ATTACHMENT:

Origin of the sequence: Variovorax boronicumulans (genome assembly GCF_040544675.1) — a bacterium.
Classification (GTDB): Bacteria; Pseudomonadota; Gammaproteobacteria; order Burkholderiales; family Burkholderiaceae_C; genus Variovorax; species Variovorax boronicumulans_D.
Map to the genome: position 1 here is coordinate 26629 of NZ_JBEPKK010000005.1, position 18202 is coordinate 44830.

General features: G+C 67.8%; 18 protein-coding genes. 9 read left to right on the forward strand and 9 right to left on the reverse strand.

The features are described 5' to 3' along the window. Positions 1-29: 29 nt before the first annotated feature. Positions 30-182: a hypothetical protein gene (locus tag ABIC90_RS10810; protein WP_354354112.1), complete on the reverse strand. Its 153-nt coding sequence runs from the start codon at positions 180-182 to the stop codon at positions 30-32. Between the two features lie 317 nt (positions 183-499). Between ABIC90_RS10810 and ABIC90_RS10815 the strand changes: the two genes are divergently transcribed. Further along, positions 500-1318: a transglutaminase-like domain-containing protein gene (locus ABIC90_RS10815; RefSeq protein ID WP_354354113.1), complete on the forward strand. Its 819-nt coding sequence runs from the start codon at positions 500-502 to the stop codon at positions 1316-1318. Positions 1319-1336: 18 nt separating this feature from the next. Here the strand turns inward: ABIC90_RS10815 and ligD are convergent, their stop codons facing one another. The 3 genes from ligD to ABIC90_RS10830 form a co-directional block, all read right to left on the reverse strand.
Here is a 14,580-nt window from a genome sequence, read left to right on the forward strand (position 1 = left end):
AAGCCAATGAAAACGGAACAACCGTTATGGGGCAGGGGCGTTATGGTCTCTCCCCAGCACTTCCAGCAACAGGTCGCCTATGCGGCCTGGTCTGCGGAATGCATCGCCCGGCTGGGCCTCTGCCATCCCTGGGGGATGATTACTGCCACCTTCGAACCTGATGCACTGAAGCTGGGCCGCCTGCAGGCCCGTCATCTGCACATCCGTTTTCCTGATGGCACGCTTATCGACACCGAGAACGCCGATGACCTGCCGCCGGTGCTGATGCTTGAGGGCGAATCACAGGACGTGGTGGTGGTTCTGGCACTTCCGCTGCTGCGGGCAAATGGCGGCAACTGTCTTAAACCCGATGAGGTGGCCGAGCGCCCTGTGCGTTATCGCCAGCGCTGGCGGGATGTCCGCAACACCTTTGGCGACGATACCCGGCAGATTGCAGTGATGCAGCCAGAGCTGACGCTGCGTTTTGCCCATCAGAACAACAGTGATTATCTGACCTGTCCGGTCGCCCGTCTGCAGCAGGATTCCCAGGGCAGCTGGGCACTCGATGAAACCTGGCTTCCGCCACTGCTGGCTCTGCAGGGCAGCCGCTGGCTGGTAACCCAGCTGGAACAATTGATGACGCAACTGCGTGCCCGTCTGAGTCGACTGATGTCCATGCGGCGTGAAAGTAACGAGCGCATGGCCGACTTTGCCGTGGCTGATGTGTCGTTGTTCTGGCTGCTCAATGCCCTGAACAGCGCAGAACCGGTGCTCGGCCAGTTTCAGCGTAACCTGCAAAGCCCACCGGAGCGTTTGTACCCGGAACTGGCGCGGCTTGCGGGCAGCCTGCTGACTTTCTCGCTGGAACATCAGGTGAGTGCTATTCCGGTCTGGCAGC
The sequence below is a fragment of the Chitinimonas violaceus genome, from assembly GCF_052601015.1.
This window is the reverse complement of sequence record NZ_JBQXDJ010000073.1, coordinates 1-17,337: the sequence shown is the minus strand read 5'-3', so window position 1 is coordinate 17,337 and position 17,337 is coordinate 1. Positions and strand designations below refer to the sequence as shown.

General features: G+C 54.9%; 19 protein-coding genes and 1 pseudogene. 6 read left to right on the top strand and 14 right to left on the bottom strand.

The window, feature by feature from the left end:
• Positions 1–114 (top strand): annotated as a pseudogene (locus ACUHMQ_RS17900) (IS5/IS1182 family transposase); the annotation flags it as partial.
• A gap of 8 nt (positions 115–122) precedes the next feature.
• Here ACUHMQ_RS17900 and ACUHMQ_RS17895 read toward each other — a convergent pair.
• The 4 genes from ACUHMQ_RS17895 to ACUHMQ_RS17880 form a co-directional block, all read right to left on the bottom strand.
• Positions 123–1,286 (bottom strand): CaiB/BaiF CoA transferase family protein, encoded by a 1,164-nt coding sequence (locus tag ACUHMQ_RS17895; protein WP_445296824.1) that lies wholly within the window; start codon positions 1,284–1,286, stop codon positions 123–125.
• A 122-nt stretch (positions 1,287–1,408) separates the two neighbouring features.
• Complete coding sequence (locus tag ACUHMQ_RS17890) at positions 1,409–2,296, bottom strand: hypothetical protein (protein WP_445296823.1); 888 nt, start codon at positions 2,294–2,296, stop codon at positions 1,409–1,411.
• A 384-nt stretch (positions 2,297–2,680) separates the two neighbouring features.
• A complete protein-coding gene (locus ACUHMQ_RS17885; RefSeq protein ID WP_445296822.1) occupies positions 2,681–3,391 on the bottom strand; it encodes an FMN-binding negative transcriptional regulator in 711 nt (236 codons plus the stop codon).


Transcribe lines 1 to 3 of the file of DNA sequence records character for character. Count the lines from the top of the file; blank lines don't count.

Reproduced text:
Origin of the sequence: Variovorax boronicumulans (genome assembly GCF_040544675.1) — a bacterium.
Classification (GTDB): Bacteria; Pseudomonadota; Gammaproteobacteria; order Burkholderiales; family Burkholderiaceae_C; genus Variovorax; species Variovorax boronicumulans_D.
Map to the genome: position 1 here is coordinate 26629 of NZ_JBEPKK010000005.1, position 18202 is coordinate 44830.